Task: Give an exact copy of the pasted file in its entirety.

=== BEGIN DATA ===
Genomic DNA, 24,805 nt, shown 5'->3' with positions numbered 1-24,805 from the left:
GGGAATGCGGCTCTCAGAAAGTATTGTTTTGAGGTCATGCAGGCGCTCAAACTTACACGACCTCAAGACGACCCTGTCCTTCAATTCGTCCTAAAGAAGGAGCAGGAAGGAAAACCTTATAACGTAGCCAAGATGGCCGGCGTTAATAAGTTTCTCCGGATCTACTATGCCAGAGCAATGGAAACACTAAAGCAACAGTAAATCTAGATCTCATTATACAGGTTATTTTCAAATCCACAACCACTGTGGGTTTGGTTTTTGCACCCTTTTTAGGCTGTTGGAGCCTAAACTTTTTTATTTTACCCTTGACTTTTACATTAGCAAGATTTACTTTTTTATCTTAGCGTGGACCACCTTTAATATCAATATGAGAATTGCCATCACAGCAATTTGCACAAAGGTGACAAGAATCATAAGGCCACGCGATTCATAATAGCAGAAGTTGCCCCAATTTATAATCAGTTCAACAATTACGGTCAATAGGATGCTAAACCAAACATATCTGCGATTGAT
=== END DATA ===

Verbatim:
Genomic DNA, 24,805 nt, shown 5'->3' with positions numbered 1-24,805 from the left:
GGGAATGCGGCTCTCAGAAAGTATTGTTTTGAGGTCATGCAGGCGCTCAAACTTACACGACCTCAAGACGACCCTGTCCTTCAATTCGTCCTAAAGAAGGAGCAGGAAGGAAAACCTTATAACGTAGCCAAGATGGCCGGCGTTAATAAGTTTCTCCGGATCTACTATGCCAGAGCAATGGAAACACTAAAGCAACAGTAAATCTAGATCTCATTATACAGGTTATTTTCAAATCCACAACCACTGTGGGTTTGGTTTTTGCACCCTTTTTAGGCTGTTGGAGCCTAAACTTTTTTATTTTACCCTTGACTTTTACATTAGCAAGATTTACTTTTTTATCTTAGCGTGGACCACCTTTAATATCAATATGAGAATTGCCATCACAGCAATTTGCACAAAGGTGACAAGAATCATAAGGCCACGCGATTCATAATAGCAGAAGTTGCCCCAATTTATAATCAGTTCAACAATTACGGTCAATAGGATGCTAAACCAAACATATCTGCGATTGAT